Many athletes supplement large amount of amino acids and/or proteins thinking that the supplement would facilitate muscle glycogen synthesis. However, the addition of certain amino acids and/or proteins to a carbohydrate supplement may increase muscle glycogen synthesis rates, but only because the amino acid/protein increases insulin response. In fact, when carbohydrate intake is high (≥1.2 g/kg/h) and provided at regular intervals (which likely would max out the insulin response), the supplementation of protein and/or amino acids does not increase the rate of muscle glycogen synthesis. As amino acid or protein is not efficient in triggering insulin response, the most effective supplement benefiting post-exercise muscle glycogen synthesis is still carbohydrates.

Volumes of research suggest that carbohydrate availability is the main limiting factor for glycogen synthesis. There are a few factors limiting glucose availability post-exercise. First, a large part of the ingested glucose that enters the bloodstream appears to be extracted by tissues other than the exercise muscle (i.e. liver or other muscle groups) and may therefore limit the amount of glucose available to maximize muscle glycogen synthesis rates. Second, intestinal glucose absorption may also be a rate-limiting factor for muscle glycogen synthesis when large quantities (>1 g/min) of glucose are ingested following exercise. Therefore, in order to maximize the post-exercise glycogen synthesis, it is essentially to take carbohydrate supplement that can be readily and quickly absorbed into blood stream.

Energon Qube Recover post-work gummy is designed to address the rate limiting factors and maximize the post-exercise muscle glycogen synthesis. Recover gummy contains high Glycemic Index carbohydrate complexes to quickly spike up blood glucose and insulin. In addition, SGC’s functional gummy delivery system (FGDS) taps into mucosal absorption avoiding the delay in digestive track absorption.   Whatever you do post-exercise, the goal is to get as much glucose as possible into your blood stream as quickly as possible to pike up insulin and therefore maximize the glycogen synthesis.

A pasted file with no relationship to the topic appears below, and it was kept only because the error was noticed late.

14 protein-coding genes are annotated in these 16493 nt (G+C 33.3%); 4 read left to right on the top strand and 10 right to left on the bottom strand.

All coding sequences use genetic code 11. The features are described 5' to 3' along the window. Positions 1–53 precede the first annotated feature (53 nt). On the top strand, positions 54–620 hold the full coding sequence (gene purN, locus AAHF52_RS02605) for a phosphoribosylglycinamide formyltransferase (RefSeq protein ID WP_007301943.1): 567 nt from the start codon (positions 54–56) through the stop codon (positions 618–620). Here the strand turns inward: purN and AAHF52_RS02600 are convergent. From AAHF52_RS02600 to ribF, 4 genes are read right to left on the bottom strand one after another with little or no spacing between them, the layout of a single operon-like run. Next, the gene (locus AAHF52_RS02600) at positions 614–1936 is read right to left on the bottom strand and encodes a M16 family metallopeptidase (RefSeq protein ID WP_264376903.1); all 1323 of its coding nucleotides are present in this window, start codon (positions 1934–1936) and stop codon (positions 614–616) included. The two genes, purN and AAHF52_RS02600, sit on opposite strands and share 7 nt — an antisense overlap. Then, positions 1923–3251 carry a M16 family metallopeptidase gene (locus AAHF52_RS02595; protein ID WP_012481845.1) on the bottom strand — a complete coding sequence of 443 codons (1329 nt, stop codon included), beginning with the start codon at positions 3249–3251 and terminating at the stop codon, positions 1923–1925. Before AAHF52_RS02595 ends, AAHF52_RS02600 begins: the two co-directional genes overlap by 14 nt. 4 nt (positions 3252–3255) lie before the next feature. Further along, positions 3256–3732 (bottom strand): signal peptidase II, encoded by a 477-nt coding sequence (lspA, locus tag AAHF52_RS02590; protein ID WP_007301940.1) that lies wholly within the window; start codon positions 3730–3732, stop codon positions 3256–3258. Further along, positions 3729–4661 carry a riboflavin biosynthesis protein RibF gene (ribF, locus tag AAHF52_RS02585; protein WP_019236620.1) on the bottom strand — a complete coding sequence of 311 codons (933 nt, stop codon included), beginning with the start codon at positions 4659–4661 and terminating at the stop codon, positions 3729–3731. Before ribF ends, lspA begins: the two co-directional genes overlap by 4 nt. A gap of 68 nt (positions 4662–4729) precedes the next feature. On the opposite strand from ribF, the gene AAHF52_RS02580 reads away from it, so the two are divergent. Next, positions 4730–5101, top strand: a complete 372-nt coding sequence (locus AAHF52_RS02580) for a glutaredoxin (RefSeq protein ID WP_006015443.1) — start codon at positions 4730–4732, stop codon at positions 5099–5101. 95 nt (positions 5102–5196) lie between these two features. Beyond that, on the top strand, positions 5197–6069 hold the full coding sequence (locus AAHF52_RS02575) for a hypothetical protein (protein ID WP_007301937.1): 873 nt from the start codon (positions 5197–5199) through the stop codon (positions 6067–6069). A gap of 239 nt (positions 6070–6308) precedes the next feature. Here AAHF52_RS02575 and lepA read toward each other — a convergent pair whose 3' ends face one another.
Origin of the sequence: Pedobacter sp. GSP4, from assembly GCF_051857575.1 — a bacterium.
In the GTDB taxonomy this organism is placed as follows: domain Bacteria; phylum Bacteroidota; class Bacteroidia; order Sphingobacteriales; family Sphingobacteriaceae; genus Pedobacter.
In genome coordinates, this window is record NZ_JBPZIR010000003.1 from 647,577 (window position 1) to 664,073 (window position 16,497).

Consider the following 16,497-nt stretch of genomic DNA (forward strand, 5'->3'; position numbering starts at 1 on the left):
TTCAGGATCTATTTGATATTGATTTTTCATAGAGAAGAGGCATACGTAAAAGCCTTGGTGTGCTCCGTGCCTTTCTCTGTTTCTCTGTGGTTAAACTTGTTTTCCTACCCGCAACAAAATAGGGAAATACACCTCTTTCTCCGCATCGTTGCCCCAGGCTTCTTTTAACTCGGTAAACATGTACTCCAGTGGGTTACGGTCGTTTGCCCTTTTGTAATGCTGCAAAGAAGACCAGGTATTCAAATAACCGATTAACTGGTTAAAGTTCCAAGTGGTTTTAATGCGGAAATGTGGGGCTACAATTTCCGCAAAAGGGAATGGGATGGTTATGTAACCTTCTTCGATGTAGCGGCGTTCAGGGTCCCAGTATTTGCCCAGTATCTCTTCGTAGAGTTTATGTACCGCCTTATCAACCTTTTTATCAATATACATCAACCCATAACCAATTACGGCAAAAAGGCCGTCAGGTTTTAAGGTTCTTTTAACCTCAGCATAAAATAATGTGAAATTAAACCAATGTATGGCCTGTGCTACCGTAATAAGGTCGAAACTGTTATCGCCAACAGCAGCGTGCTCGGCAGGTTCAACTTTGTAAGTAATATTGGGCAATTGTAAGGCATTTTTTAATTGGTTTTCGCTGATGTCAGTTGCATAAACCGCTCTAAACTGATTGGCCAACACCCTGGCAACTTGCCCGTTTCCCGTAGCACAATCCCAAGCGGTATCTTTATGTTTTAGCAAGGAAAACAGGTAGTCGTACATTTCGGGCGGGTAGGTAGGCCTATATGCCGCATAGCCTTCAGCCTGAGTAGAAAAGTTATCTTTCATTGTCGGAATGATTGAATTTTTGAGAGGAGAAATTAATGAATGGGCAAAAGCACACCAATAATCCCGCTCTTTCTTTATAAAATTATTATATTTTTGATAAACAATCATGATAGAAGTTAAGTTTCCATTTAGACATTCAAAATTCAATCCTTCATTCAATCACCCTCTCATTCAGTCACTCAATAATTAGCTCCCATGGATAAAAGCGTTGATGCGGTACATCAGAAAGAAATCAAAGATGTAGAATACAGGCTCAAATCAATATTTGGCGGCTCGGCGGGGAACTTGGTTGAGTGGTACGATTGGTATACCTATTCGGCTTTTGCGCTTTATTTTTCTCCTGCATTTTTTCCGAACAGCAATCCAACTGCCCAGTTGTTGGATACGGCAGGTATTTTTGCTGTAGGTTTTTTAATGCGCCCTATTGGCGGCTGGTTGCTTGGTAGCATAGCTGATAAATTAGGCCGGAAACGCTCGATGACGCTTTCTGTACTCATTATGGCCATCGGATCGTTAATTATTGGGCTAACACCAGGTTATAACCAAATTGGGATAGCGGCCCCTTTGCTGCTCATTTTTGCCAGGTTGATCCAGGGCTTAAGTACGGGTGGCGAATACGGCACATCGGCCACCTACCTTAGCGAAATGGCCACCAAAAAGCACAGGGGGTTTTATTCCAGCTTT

Thanks for reading.

Dr. Connie Wan

Journal Reference: Roy Jentjens, Asker E. Jeukendrup, Determinants of Post-Exercise Glycogen Synthesis During Short-Term Recovery, Sports Medicine 33(2), pp 117-144, February 2003

Skeletal muscles such as biceps, pectorals, and quadriceps are the muscles attached to the skeleton; they are responsible for pulling the skeleton and generating movement—they are literally how we move. These muscles are composed of very long, thin cells that include the full sets of cellular components needed for general functions. However, more than 90 percent of the total volume of a skeletal muscle cell is composed of muscle proteins, including the contractile proteins—actin and myosin. When a muscle cell is activated by its nerve cell, the interaction of actin and myosin generates force through power strokes. The total force a muscle generated depends on the sum of all the power strokes occurring simultaneously within all the cells of the muscle.

Research has shown that two processes appear to account for the mechanism by which exercise enhances strength: hypertrophy and neutral adaptions.

Hypertrophy refers to the enlargement of muscle cells. Enlarged muscles cells lead to that sought-after “bulging muscular” look. Research has shown that muscle cells subjected to regular bouts of exercise followed by periods of rest, with sufficient dietary protein, undergo hypertrophy as a response to the stress of training. Dietary protein provides amino acids, the building blocks for muscle protein. Enhanced muscle protein synthesis and incorporation of these newly synthesized muscle proteins into cells cause hypertrophy: i.e. enlarged muscle cells. Because there are more potential power strokes associated with increased actin and myosin concentrations, the muscle can exhibit greater strength.